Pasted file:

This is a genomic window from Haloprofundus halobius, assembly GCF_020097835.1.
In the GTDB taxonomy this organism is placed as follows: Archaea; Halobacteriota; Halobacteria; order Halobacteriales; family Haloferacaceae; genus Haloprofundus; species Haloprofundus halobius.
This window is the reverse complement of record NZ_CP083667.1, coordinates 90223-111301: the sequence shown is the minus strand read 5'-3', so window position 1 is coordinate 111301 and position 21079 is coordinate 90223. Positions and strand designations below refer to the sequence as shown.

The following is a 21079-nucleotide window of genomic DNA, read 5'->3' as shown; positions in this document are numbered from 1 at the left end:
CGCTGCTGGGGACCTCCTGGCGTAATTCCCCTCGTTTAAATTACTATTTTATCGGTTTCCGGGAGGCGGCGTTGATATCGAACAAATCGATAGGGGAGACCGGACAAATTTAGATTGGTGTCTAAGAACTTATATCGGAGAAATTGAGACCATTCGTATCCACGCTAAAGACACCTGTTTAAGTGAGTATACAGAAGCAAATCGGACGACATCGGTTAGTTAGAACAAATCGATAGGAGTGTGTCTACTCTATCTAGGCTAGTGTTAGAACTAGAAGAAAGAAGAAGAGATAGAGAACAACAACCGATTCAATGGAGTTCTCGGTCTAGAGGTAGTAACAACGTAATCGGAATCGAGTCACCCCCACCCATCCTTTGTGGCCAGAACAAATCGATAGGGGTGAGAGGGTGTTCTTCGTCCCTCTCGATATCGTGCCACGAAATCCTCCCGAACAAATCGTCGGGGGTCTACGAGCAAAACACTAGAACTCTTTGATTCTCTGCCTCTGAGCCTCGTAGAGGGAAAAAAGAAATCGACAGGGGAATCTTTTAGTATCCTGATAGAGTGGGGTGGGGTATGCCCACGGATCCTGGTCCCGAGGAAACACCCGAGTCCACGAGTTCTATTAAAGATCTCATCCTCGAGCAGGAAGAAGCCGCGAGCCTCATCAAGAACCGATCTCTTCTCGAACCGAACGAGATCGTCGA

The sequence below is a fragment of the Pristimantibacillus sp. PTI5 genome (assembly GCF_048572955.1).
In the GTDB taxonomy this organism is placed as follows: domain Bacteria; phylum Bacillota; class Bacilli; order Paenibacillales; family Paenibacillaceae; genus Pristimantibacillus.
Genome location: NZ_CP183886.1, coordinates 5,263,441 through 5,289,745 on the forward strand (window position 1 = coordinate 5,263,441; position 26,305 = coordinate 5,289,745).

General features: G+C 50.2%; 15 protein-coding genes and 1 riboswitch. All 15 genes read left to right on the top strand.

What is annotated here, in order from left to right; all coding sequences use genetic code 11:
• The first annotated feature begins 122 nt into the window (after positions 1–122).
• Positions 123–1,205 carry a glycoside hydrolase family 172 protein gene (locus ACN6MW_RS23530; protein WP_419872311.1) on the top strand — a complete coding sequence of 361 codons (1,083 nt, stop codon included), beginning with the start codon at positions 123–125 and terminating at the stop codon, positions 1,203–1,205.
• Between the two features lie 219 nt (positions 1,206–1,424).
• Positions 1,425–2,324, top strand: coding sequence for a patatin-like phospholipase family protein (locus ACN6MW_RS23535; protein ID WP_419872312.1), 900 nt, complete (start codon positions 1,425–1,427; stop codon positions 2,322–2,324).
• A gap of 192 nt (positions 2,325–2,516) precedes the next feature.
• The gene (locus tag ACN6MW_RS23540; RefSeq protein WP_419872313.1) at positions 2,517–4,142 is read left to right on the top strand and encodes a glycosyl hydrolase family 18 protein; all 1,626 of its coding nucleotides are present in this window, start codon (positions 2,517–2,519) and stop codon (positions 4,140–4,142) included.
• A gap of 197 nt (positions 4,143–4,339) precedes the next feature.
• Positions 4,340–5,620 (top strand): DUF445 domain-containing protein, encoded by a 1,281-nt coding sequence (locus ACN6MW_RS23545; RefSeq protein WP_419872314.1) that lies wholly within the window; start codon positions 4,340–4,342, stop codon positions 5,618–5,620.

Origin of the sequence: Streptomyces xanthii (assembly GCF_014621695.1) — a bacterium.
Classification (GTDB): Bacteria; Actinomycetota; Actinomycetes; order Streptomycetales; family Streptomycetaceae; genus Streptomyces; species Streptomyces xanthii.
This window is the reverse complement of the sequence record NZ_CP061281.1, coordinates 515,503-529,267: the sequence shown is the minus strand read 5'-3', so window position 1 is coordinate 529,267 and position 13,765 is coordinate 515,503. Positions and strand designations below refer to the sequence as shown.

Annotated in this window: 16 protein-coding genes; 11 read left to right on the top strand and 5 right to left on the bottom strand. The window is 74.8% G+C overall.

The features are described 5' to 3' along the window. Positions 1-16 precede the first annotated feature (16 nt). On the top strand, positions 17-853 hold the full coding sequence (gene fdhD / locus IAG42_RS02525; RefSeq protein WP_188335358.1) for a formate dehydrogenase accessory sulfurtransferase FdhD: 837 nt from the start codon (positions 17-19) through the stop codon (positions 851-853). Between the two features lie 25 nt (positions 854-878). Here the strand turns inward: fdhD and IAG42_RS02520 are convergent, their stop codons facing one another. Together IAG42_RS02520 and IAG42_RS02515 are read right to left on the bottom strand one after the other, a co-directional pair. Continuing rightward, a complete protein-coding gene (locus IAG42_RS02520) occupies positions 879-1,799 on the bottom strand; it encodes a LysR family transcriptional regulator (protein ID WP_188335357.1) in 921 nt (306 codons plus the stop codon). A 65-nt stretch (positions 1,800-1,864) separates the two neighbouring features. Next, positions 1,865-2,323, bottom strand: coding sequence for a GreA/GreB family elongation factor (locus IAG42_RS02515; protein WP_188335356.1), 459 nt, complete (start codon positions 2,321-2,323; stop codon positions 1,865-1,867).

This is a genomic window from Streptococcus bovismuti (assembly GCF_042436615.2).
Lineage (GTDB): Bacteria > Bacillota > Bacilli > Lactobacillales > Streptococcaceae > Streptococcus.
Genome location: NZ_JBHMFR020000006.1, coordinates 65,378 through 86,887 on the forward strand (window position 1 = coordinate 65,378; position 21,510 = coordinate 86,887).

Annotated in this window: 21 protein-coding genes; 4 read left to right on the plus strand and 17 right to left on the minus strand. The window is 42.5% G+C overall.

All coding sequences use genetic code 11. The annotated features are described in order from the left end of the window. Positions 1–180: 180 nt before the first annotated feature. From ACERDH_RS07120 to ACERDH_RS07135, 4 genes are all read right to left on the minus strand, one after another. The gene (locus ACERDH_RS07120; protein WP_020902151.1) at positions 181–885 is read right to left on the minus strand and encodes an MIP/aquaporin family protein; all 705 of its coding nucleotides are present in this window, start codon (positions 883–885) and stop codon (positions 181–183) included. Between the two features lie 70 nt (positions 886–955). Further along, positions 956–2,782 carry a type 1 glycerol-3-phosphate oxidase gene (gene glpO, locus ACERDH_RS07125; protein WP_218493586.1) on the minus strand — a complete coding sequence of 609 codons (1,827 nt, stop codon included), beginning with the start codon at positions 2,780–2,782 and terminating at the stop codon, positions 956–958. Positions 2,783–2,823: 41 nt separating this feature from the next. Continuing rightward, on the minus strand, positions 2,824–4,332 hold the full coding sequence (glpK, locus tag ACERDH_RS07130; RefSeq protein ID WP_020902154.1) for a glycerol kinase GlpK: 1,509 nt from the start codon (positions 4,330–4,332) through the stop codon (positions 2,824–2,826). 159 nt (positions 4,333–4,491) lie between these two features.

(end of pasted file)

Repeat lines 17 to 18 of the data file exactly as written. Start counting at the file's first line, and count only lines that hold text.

• A gap of 197 nt (positions 4,143–4,339) precedes the next feature.
• Positions 4,340–5,620 (top strand): DUF445 domain-containing protein, encoded by a 1,281-nt coding sequence (locus ACN6MW_RS23545; RefSeq protein WP_419872314.1) that lies wholly within the window; start codon positions 4,340–4,342, stop codon positions 5,618–5,620.